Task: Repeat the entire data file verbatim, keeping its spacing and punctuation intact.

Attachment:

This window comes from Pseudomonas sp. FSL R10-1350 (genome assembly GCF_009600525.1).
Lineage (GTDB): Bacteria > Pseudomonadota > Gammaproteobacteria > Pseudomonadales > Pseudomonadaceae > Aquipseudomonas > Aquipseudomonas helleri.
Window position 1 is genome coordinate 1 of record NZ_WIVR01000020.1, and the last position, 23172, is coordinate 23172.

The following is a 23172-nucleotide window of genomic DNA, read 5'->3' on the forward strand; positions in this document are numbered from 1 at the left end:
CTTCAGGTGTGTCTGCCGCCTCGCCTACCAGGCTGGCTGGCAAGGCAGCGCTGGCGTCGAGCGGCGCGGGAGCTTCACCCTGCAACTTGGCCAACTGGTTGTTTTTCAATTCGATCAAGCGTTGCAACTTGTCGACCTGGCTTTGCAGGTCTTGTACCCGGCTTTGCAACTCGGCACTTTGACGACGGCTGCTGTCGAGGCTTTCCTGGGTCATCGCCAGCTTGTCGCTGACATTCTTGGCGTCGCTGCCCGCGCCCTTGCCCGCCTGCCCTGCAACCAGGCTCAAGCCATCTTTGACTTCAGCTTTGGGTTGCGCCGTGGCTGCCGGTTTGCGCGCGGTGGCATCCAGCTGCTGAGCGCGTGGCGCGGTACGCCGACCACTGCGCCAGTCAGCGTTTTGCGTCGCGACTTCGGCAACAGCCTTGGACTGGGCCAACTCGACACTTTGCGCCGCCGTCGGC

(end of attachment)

This window comes from Pseudomonas sp. FSL R10-1350 (genome assembly GCF_009600525.1).
Lineage (GTDB): Bacteria > Pseudomonadota > Gammaproteobacteria > Pseudomonadales > Pseudomonadaceae > Aquipseudomonas > Aquipseudomonas helleri.
Window position 1 is genome coordinate 1 of record NZ_WIVR01000020.1, and the last position, 23172, is coordinate 23172.

The following is a 23172-nucleotide window of genomic DNA, read 5'->3' on the forward strand; positions in this document are numbered from 1 at the left end:
CTTCAGGTGTGTCTGCCGCCTCGCCTACCAGGCTGGCTGGCAAGGCAGCGCTGGCGTCGAGCGGCGCGGGAGCTTCACCCTGCAACTTGGCCAACTGGTTGTTTTTCAATTCGATCAAGCGTTGCAACTTGTCGACCTGGCTTTGCAGGTCTTGTACCCGGCTTTGCAACTCGGCACTTTGACGACGGCTGCTGTCGAGGCTTTCCTGGGTCATCGCCAGCTTGTCGCTGACATTCTTGGCGTCGCTGCCCGCGCCCTTGCCCGCCTGCCCTGCAACCAGGCTCAAGCCATCTTTGACTTCAGCTTTGGGTTGCGCCGTGGCTGCCGGTTTGCGCGCGGTGGCATCCAGCTGCTGAGCGCGTGGCGCGGTACGCCGACCACTGCGCCAGTCAGCGTTTTGCGTCGCGACTTCGGCAACAGCCTTGGACTGGGCCAACTCGACACTTTGCGCCGCCGTCGGC